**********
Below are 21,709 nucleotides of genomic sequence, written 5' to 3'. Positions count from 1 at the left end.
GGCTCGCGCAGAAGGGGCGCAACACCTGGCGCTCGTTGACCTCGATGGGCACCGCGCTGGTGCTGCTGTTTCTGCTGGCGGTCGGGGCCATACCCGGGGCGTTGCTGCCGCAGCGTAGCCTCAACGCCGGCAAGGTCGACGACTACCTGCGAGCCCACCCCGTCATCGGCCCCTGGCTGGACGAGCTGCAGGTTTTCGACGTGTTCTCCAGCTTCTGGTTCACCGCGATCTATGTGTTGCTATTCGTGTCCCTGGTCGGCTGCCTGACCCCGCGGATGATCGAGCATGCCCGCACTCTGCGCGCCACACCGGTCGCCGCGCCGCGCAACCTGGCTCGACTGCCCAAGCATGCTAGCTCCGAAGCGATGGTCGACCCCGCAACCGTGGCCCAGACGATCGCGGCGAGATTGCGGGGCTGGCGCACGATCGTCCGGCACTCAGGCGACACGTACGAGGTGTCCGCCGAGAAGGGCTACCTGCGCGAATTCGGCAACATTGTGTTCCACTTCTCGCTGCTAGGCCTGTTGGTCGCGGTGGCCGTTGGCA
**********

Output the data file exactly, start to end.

Below are 21,709 nucleotides of genomic sequence, written 5' to 3'. Positions count from 1 at the left end.
GGCTCGCGCAGAAGGGGCGCAACACCTGGCGCTCGTTGACCTCGATGGGCACCGCGCTGGTGCTGCTGTTTCTGCTGGCGGTCGGGGCCATACCCGGGGCGTTGCTGCCGCAGCGTAGCCTCAACGCCGGCAAGGTCGACGACTACCTGCGAGCCCACCCCGTCATCGGCCCCTGGCTGGACGAGCTGCAGGTTTTCGACGTGTTCTCCAGCTTCTGGTTCACCGCGATCTATGTGTTGCTATTCGTGTCCCTGGTCGGCTGCCTGACCCCGCGGATGATCGAGCATGCCCGCACTCTGCGCGCCACACCGGTCGCCGCGCCGCGCAACCTGGCTCGACTGCCCAAGCATGCTAGCTCCGAAGCGATGGTCGACCCCGCAACCGTGGCCCAGACGATCGCGGCGAGATTGCGGGGCTGGCGCACGATCGTCCGGCACTCAGGCGACACGTACGAGGTGTCCGCCGAGAAGGGCTACCTGCGCGAATTCGGCAACATTGTGTTCCACTTCTCGCTGCTAGGCCTGTTGGTCGCGGTGGCCGTTGGCA